Boston Public Market|Food Rescue: A 3 Method Partnership

The Dewey Square Farmers Market: Regional Farms Provide a Hand Up
by Hannah Martin, Seasonal Farmers Market Supervisor
Boston Public Market Association

Farmers markets act as bridges in between rural agriculture and city. First thing in the early morning, farmers
rise to harvest produce, bakeshops end up fresh loaves of bread and ready food is packaged. The vendors bring
their products to public urban areas like Dewey Square across from South Station so that city slickers can access fresh
and healthy food.

At the end of the day after the marketplace has ended, our suppliers then have the choice to contribute food to Lovin’
Spoonfuls, a local food rescue organization that straight provides to neighborhood companies. This cycle supplies
fresh food to the people who require it most and lowers the quantity of food that goes to lose. Numerous of our vendors at
the Dewey Square Farmers Market are eager to contribute their food and see it repurposed throughout the city.

The Rose Kennedy Greenway Conservancy contributes to our efforts
by growing vegetables and herbs in their edible gardens along the yard at Dewey Square. During harvest season,
their garden enthusiasts pass along the bounty to us and we put it together with the rest of our farm contributions.

Spencer Meibos, motorist for Lovin’ Spoonfuls, puts produce from Kimball Fruit Farm into boxes for Rosie’s.

Pain D’Avignon is among the many vendors that helped add to the 160 pounds of food that was donated to.
Rosie’s Put on Tuesday, June 30th. That suggests 42 pounds of fruit and vegetables and 118 pounds of bread were saved and.
contributed in simply one day!

” We’ve been to Rosie’s Location and seen very first hand the population that has the ability to take advantage of the contributions,” says.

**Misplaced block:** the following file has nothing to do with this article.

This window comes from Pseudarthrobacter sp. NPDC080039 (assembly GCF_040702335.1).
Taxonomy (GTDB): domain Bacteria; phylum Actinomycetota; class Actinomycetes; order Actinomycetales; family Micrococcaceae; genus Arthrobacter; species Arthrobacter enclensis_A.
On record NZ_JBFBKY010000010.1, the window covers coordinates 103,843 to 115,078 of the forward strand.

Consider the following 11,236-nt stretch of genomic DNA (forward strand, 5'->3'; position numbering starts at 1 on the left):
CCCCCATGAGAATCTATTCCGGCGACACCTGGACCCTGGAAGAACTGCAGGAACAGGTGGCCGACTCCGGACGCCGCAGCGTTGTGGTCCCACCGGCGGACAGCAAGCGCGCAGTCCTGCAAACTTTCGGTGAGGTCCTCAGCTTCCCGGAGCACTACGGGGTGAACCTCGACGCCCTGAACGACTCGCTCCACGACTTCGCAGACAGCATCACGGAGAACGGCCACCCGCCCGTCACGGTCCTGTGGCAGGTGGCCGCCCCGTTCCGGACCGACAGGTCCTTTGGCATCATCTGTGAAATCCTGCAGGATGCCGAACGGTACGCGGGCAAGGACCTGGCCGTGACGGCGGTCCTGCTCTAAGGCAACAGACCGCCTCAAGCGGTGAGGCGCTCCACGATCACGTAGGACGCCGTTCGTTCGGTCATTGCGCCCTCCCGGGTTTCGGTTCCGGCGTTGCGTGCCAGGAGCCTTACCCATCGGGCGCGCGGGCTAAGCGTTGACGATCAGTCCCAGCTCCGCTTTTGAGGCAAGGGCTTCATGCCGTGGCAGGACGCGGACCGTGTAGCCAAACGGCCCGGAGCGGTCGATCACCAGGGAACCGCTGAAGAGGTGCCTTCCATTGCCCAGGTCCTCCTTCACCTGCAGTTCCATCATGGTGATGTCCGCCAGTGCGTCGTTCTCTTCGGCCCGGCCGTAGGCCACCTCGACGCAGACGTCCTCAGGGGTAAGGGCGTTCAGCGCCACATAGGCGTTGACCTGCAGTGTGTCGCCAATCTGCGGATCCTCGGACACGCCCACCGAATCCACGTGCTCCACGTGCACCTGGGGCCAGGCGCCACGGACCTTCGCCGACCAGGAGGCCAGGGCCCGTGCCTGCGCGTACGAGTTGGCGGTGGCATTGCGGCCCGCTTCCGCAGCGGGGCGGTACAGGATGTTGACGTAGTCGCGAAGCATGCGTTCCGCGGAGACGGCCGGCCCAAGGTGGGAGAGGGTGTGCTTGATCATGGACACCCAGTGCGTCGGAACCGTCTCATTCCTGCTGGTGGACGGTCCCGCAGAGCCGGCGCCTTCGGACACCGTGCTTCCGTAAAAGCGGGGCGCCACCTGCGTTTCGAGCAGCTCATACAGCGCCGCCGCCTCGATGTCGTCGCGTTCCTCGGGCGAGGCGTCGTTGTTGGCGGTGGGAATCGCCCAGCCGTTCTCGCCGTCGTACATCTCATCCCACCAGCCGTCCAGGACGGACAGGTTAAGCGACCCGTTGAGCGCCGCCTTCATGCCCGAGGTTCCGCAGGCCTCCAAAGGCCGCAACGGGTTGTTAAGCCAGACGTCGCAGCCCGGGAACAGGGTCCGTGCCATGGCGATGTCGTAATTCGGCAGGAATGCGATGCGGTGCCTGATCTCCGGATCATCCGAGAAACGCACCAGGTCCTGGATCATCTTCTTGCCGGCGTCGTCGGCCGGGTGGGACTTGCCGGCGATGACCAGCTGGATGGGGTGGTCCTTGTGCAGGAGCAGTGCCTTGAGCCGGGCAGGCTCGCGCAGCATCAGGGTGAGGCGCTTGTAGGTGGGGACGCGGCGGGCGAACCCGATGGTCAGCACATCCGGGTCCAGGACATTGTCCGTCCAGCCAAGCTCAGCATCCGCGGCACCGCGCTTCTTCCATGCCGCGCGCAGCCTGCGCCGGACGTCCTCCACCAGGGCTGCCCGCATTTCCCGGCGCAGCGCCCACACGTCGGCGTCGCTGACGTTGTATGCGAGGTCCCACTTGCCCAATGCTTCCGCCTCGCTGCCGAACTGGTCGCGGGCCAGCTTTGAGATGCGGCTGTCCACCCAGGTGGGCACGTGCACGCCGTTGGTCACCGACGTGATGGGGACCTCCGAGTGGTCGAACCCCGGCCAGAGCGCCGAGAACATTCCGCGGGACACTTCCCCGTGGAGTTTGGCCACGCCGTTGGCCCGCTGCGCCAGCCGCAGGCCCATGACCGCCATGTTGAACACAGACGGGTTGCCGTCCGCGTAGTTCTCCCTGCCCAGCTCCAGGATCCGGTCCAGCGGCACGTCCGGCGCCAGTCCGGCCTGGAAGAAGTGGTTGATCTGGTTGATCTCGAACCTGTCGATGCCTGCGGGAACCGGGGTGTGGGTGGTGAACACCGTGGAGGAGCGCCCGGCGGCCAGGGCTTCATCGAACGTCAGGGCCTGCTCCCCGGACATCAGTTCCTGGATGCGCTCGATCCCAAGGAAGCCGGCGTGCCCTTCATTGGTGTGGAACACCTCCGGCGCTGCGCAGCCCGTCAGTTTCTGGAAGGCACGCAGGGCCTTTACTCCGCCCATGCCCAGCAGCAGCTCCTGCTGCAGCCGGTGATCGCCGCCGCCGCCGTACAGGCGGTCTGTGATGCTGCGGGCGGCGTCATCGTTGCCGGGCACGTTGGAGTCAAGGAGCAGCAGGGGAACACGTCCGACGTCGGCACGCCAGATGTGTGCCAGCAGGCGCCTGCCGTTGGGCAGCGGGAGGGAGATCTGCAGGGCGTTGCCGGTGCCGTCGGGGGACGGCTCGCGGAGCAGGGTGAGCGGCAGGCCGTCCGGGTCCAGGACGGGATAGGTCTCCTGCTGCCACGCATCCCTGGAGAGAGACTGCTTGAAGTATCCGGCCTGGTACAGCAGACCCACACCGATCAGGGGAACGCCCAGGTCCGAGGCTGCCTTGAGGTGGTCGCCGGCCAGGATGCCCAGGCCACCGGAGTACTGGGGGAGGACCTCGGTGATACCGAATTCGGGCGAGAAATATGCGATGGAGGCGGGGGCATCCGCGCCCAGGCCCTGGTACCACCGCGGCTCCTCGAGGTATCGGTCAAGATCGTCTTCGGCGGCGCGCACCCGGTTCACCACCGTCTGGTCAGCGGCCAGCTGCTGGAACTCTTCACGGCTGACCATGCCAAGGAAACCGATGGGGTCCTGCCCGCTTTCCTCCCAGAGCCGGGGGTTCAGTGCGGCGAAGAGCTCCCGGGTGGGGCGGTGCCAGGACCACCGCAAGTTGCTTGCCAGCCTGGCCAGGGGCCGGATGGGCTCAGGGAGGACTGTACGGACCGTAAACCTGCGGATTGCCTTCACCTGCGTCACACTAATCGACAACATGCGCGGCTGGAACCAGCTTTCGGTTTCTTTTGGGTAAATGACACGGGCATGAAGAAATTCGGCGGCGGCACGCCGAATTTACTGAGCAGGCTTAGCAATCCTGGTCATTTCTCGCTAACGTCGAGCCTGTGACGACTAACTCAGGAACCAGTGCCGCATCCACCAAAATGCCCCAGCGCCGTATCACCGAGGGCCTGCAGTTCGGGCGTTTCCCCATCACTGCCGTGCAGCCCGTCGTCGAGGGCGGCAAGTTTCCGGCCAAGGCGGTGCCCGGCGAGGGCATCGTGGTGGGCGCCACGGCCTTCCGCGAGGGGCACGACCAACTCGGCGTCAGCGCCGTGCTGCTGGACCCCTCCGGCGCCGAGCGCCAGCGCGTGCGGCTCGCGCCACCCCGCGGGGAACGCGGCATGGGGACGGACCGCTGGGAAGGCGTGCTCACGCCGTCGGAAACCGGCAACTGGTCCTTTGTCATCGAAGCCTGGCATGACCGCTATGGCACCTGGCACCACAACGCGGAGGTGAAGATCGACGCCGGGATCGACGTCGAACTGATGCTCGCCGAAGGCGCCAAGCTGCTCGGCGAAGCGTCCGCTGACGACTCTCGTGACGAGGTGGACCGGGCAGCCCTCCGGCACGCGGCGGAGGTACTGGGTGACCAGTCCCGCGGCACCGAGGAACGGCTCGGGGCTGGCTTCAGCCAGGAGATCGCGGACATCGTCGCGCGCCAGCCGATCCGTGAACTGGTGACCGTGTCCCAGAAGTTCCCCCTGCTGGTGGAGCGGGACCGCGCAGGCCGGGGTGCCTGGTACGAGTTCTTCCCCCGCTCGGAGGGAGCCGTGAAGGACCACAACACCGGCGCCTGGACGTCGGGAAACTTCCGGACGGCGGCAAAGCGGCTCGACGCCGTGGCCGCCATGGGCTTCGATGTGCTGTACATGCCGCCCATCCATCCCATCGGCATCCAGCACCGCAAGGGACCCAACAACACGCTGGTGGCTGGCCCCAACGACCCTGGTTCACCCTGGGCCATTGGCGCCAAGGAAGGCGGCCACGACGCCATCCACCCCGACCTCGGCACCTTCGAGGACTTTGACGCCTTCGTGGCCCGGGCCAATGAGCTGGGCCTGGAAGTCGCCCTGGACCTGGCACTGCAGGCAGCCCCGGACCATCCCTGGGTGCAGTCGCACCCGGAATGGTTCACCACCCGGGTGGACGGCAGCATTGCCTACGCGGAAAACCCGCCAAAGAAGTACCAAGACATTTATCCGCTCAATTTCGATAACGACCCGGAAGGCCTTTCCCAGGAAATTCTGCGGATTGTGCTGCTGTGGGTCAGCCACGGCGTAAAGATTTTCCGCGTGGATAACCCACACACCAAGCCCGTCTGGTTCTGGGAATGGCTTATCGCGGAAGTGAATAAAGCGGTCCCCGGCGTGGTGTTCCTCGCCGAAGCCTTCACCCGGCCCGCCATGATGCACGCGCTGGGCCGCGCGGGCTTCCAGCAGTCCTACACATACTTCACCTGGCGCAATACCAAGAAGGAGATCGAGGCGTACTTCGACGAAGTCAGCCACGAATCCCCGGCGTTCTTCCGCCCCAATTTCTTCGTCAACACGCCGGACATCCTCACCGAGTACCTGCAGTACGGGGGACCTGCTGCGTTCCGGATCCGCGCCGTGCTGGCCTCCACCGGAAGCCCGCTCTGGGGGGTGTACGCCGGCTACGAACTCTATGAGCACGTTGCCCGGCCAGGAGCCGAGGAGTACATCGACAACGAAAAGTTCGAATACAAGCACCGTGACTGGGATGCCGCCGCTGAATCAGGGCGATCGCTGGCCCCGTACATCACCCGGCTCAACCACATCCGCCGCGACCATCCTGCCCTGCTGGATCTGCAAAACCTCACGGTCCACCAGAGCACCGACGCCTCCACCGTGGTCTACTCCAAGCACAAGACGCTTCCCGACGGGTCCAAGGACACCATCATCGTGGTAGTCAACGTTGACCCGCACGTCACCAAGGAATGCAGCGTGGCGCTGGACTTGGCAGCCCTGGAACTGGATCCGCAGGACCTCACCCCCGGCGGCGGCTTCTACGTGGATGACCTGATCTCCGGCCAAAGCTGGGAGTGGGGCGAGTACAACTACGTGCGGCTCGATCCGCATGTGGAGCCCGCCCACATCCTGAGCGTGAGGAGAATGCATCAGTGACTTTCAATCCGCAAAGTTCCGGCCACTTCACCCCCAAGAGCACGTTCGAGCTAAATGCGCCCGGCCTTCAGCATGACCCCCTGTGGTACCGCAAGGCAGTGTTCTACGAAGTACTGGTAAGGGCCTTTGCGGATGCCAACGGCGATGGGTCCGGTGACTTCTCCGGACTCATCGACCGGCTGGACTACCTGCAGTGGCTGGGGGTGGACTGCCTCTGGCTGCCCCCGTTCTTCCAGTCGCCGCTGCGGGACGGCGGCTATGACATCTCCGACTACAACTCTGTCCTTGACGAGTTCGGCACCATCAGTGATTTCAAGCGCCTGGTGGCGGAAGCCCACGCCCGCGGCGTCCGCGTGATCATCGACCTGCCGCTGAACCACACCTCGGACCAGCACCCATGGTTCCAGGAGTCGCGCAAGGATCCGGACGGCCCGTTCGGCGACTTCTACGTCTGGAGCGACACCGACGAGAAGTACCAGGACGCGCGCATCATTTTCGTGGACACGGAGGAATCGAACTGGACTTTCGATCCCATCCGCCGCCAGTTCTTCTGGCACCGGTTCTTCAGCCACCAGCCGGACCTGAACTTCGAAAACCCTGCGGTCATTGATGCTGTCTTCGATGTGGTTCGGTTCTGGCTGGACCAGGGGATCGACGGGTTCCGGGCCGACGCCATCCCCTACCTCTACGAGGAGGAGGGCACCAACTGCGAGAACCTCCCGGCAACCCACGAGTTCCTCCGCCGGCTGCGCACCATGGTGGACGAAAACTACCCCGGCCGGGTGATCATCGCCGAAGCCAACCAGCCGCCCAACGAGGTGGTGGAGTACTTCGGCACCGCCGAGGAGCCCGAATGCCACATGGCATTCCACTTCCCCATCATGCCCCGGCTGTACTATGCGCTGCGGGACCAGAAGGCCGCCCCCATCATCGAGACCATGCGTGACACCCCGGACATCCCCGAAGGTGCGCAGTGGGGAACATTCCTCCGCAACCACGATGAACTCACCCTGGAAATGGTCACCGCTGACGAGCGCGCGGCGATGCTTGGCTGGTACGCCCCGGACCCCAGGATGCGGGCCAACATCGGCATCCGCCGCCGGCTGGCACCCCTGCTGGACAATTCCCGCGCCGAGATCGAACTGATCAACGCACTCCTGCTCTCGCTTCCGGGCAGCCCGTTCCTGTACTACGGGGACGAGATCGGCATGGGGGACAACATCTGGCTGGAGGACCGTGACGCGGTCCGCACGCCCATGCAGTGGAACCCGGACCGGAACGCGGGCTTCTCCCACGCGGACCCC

Priscilla Mariani, Market Organizer at Discomfort D’Avignon. “I’m honored to be able to make that type of contribution.
to these Boston ladies.”.

Priscilla Mariani, Market Organizer at Pain D’Avignon, donates baked products.

Along with one of the marketplace’s interns, I was fortunate sufficient to watch Spencer Meibos, driver for Lovin’ Spoonfuls’.
and tag along to Rosie’s Location, their dropoff website on Tuesdays. When the food is brought in and stored at Rosie’s,.
the females have the ability to go shopping along the shelves of the kitchen and take home the things they will need to prepare food.
for their families. One of Rosie’s lots of goals is to make the females feel like they’re at house in the supermarket.

Hannah Martin is the seasonal Market Manager for the Boston Public Market’s two seasonal Farmers Markets, Dewey.
Square and The Greenway. She just recently graduated from the University of Vermont with a dual degree in Dietetics and.
Nutrition Food Science and a small in Community and International Development.

Lovin’ Spoonfuls: Bridging the Space Between Abundance and Food
by Lauren Palumbo, Chief Operating Officer
Lovin’ Spoonfuls

At Lovin’ Spoonfuls, we are bridging the gap in between abundance and requirement. As a food rescue company, we connect.
food that might otherwise be wasted with neighborhoods in need. We work with more than 100 partners throughout.
Greater Boston to collect unsold, excess, close-dated, and blemished products, including the Dewey Square Farmers.
Market. Each Tuesday and Thursday for over 5 years, our trucks have satisfied the farmers and purveyors as the marketplace.
unwind to offer them with a location to unload their unsold item. Red Fire Farm, Kimball Fruit Farm, Heavens.
Harvest, Pain D’Avignon, and numerous farm partners supply us with unbelievable product that we then directly.